Tomorrow Is Another Country By Allister Sparks
London: Heineman, 1994. 250pp. Local price 65 NIS.
Allister Sparks, a fifth-generation South African, has had a
distinguished journalistic career over the past two decades and has
won several presti¬gious awards for his writing on South
African developments. His book, Tomorrow Is Another Country, which
has recently been made into a tele¬vision film - Death of
Apartheid - is timely and totally engrossing.
This revealing work reviews the largely unanticipated progress of
mainly secret negotiations between leaders of the
Afrikaner-dominated white racist regime and leaders of the
overwhelmingly non-white African National Congress (ANC).
To everybody's surprise, these talks were to lead to the
establishment of a new democratic South Africa, where blacks and
whites decided to build a new life together on the basis of full
In 1985, during a period of increasing international isolation and
an ongoing economic crisis, initial highly secret contacts were
established between the then-South African president, P.W. Botha,
and the jailed ANC leader, Nelson Mandela - despite skepticism on
both sides. What had pre¬ceded this willingness for talks on
the part of the ruling Afrikaners was the major change taking place
on the leadership level, as they looked for a way out of their
dead-end crisis. Sparks documents this intense reassessment within
the Afrikaner inner sanctum, including even the extremist Afrikaner
Broederbond, which led to the rejection of Apartheid as an
This productive, but limited, phase lasted until 1989 when F.W. De
Klerk assumed the leadership of the National Party and the
presidency. A conservative, he became increasingly pragmatic, and
during the five years of his presidency, Nelson Mandela and other
ANC leaders were released and negotiations successfully concluded.
By the end of 1994, extremist racist forces were crushed,
democratic elections held and a new power sharing government
established for a five-year period.
While Tomorrow does not relate directly to the Middle East,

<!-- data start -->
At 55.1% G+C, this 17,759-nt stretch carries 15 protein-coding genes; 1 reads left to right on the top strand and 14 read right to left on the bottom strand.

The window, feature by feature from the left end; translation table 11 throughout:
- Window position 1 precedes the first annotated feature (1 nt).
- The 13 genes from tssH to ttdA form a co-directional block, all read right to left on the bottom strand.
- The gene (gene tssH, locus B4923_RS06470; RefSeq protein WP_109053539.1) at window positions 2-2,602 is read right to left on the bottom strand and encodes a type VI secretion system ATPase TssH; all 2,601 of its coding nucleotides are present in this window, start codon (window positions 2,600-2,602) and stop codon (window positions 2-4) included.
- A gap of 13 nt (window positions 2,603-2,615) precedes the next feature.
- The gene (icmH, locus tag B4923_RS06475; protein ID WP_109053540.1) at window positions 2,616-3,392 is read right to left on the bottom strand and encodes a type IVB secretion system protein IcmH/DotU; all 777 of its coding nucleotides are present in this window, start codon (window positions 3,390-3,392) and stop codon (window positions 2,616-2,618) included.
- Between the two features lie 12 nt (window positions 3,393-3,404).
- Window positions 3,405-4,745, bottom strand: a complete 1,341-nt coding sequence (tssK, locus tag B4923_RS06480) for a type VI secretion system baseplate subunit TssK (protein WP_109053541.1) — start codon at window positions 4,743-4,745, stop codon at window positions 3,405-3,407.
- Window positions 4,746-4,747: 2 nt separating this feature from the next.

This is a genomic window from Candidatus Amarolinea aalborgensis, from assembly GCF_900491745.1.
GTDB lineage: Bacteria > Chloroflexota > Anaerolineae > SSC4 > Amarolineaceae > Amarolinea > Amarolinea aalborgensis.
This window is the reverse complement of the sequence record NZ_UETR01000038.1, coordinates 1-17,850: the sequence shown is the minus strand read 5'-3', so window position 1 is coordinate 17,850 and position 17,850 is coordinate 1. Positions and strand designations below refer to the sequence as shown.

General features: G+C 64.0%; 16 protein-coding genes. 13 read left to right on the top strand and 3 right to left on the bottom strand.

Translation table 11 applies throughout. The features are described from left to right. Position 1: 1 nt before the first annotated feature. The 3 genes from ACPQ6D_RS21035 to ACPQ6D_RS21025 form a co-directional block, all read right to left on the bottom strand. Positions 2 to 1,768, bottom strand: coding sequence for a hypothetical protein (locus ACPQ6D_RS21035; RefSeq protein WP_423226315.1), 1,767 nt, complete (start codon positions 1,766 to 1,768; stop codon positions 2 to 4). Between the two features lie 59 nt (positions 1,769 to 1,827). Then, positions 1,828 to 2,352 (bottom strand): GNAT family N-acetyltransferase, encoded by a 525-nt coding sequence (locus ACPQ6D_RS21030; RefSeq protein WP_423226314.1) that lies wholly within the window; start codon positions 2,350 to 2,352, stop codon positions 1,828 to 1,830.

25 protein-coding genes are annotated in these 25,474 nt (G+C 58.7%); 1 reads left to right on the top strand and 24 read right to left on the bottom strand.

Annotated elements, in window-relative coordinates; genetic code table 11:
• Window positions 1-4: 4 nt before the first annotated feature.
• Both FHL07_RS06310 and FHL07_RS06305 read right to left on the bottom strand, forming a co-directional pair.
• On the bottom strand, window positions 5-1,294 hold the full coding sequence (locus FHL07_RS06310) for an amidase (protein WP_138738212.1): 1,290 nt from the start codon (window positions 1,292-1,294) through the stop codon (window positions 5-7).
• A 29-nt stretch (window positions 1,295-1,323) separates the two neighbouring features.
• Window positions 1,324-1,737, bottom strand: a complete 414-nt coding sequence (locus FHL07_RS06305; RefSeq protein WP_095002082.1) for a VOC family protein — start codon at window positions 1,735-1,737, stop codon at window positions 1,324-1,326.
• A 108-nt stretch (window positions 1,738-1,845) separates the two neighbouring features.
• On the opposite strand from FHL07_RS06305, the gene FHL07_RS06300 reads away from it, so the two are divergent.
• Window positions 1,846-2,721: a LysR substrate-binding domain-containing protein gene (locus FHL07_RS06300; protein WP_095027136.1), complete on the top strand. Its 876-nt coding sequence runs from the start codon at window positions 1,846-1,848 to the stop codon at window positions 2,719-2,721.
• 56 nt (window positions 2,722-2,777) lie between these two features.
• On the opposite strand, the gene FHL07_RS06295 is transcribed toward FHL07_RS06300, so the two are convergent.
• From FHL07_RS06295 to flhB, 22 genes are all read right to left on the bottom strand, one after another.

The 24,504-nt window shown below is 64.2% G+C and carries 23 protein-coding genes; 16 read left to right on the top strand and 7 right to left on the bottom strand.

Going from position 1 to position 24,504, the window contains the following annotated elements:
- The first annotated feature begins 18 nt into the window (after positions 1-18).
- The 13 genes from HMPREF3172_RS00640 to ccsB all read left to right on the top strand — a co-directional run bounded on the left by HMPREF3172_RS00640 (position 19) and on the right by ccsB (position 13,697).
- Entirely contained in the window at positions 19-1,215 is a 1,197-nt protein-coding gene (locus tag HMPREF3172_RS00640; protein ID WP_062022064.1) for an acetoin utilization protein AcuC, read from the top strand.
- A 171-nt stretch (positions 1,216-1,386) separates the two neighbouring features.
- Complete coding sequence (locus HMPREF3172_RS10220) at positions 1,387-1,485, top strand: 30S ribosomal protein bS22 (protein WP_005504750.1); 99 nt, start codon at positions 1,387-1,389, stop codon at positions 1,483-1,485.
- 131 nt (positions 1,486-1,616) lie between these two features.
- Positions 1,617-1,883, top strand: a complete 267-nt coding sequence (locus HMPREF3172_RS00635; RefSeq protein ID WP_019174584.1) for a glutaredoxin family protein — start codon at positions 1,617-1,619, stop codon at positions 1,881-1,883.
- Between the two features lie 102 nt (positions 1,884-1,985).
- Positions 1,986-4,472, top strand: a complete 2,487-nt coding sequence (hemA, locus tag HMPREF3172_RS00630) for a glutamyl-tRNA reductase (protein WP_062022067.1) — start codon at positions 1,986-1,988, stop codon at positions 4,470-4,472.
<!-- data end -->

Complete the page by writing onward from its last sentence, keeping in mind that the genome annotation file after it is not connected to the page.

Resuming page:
restricted as it is to South Africa, it can serve as an inspiration
for both Israelis and Palestinians. Yet despite the parallelism
between the South African and the Israeli-Palestinian situation,
what emerges at this stage are some contrasts.
For example, although intermittent secret talks had been going on
for a long time on the Israeli-Palestinian front, the "negotiators"
on both sides did not, for the most part, represent either the
Israeli government or the Palestinian Liberation Organization (PLO)
until after Israel's general elec¬tions - with its Labor-led
And though Oslo I (1993) and Oslo II (1995) have been signed, for
many in the area, the future is still uncertain. Final status talks
are scheduled to begin only in 1996, shortly before Israel's next
general election, where again the results are far from assured.
Therefore, despite limited progress on the regional peace front,
the implementation of the two-state [Israel and Palestine]
solution, advocated by most peace-oriented forces in the area,
faces indubitable complications.
Nevertheless, it is hoped that in the Israeli-Palestinian context,
final sta¬tus talks will not last longer than the five years
[1989-1994] it took the last phase of the South African talks to be
completed. And as was the case in South Africa, there will
ultimately be a peaceful resolution to the
Israeli¬-Palestinian conflict, resulting in full cooperation
between both former adversaries. Tomorrow Is Another Country is, therefore, highly
recommended reading for all those in the region interested in
studying how long-term talks may lead to lasting friendships, and
to peaceful resolutions of intricate conflicts.